During my travels, I have come across some opinions of the permaculture movement being somewhat of a ponzi scheme; mostly in relation to the Permaculture Design Course. Though worded in many different ways, the general disgruntled rumblings surrounding permaculture are in relation to training teachers.
Here’s the issue that keeps cropping up. The PDC is expensive, there’s no doubt about that. While the PDC teaches you to design the systems to live a more sustainable and regenerative life, it doesn’t necessarily teach the skills to implement it so easily; a great deal more learning and experience is needed after. However, the argument comes in that quite a few PDC teachers don’t have farms of their own but instead travel around spending their time teaching courses, as this is a more reliable route to making money. These courses bring people into the permaculture forum, leading them themselves to shell out the dollars to train to become a PDC teacher. While the course should be teaching people to go out and practice, instead it is leading them to spend further money to become a teacher to teach others the PDC, then enrolling more people into the system of having to spend money to become a teacher, withut ever really building their own projects that demonstrate success and longevity.
While all this is going on, PDC teachers tend to go from place to place, helping on projects or even designing, but rarely following through with the full period of implementation, never allowing them to further gain the experience of implementation over time and long-term reassessment of a site. While the idea of teaching permaculture is to encourage others to live a more self-sufficient life, many people are not in fact actually following through with this, leading to the question of whether permaculture is merely a conceptual ideology rather than a practical reality.
It’s really difficult to address this concern. On the one hand, it’s no secret that Bill Mollison was not keen on traditional education and felt that people should learn from the nature around them. So while the permaculture institutions in each country seem to be enforcing a strict curriculum that must be followed to become a ‘permaculturist’, some may disagree with this method, likening it to a ponzi scheme, or just another indoctrinating education system.
On the other hand, however, I can personally say that the PDC was extremely important to helping me to think in the way I do. To connect the dots. The PDC puts a whole group of people on the same page. If we want this to work, we need to work together, fighting the good fight from all corners of the world, but on the same page. Not only does the PDC teach a basis that gives everyone a backbone to work from, a way of thinking to help increase their own empowerment.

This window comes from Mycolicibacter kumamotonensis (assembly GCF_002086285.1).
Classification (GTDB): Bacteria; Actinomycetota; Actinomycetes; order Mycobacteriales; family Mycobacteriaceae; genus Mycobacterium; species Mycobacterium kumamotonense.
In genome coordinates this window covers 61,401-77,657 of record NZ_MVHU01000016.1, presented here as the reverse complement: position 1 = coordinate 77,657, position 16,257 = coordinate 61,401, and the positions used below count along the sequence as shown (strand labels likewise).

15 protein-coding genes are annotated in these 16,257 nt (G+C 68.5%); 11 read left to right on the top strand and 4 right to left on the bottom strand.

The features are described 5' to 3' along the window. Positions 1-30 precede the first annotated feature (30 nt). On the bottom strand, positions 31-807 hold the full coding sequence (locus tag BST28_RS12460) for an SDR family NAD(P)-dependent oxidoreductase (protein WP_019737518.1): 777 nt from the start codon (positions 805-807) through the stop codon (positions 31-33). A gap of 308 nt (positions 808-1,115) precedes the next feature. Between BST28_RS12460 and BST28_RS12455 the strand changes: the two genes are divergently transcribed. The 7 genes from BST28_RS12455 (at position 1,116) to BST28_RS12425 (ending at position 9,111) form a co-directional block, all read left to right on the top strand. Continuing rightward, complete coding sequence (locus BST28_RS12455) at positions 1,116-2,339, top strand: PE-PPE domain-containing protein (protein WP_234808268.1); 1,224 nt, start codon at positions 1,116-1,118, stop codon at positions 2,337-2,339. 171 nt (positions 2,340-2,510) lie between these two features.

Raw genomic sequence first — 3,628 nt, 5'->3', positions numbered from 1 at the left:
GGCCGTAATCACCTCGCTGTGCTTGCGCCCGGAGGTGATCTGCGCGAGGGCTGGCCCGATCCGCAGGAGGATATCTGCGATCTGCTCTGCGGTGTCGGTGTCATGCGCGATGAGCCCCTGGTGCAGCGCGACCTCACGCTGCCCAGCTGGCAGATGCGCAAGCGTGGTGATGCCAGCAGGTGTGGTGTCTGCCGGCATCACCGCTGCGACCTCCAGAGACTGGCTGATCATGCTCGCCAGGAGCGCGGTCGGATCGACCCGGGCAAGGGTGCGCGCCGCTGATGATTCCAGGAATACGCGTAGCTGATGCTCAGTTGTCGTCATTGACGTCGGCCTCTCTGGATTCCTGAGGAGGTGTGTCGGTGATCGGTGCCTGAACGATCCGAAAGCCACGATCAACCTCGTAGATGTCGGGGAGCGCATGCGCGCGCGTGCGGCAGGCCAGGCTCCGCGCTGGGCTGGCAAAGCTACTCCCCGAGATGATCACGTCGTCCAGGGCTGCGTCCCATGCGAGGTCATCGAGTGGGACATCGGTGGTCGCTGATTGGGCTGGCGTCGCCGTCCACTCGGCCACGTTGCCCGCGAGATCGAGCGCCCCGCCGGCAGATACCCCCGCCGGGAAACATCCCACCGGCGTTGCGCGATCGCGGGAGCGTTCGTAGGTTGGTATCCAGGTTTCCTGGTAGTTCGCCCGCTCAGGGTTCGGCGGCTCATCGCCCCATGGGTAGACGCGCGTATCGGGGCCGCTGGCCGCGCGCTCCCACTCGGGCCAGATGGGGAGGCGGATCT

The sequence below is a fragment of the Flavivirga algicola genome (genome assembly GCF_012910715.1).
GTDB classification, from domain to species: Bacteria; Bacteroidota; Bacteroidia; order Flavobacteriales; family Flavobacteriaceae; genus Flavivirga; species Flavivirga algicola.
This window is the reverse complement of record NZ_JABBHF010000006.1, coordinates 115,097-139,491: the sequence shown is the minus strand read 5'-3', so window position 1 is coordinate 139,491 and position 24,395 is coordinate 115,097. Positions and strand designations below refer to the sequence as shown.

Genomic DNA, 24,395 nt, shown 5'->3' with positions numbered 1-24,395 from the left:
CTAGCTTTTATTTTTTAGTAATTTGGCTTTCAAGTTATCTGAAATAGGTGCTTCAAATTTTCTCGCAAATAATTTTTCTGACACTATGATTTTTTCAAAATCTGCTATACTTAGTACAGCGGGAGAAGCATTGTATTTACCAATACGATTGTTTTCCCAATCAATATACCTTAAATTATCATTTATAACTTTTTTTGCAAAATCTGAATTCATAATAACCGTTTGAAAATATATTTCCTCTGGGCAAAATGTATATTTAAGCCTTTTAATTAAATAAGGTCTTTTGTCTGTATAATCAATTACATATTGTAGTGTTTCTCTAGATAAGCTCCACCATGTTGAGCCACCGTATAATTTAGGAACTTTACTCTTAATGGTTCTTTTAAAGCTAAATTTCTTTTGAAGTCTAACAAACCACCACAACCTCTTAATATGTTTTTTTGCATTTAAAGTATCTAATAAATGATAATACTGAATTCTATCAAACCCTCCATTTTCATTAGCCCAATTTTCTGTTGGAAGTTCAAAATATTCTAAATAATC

With regards to becoming a teacher, I think it’s important to recognise that permaculture is not a mainstream idea. It’s getting there, but it’s not there yet. We’re not building fancy gardens to feed the world, we’re encouraging people to take their own power back and show them the way to learn to do that. This requires a mass paradigm shift, which really isn’t simple. Awareness and education are the best tools to doing this, and so having as many teachers as possible on the ground spreading the message is important.
The only reason that people would consider permaculture be a ponzi scheme is because there’s money involved. Yes, people do become PDC teachers to have some money in their back pockets. But why is that so wrong? While we hope for a utopian world of self-empowered humans creating abundance all around, the reality is that right now, we live in a world run by money. A well-constructed permaculture dwelling can provide you with most things you need, but unfortunately, there’s a need for money; even if it’s to buy the things you need to build your site.
In my journey, I can honestly say that making money is hard and not having it is worrying. We’ve been indoctrinated to need to be financially secure, which leads us to feel undervalued without it. Despite the fact that people can be rewarded in more ways than money, it is unrealistic to think that anybody would be happy to carry out work without a certain amount of financial gain.
For example, I have worked on many sites for food and accommodation. While I am grateful for the lack of those outgoings, it’s hard back-breaking garden work out in the sun all day. Every terrace I dig, every seed I sow, every shovelful of manure is toward building someone else’s future. So yes, gaining food and accommodation for my work leaves me with all I need in that moment, but it doesn’t allow me to work toward my future. I am gaining neither financial security toward having my own property, nor am I working to improve something I will later benefit from. I’m doing the work for somebody else to benefit.
Becoming a teacher means that I would be able to gain some financial means while also having ample time to help other people’s projects and to spread awareness. Those financial means would allow me to one day have a site that I can build on, while also enabling me to worry less when helping other people’s projects as my nest egg is safe.
It’s not a ponzi scheme at all. It’s a way of creating self-sustainability and empowerment in all ways. We live in a financial world, we need to consider that.
But and I stress this, anyone teaching PDCs and not practising is guilty of bringing this scene closer to being a ponzi scheme. Teaching permaculture is a noble thing to do and to be the best teacher you can be, you need to gain experience and enhance your skills, while also practising the messages of community and cooperation that we preach.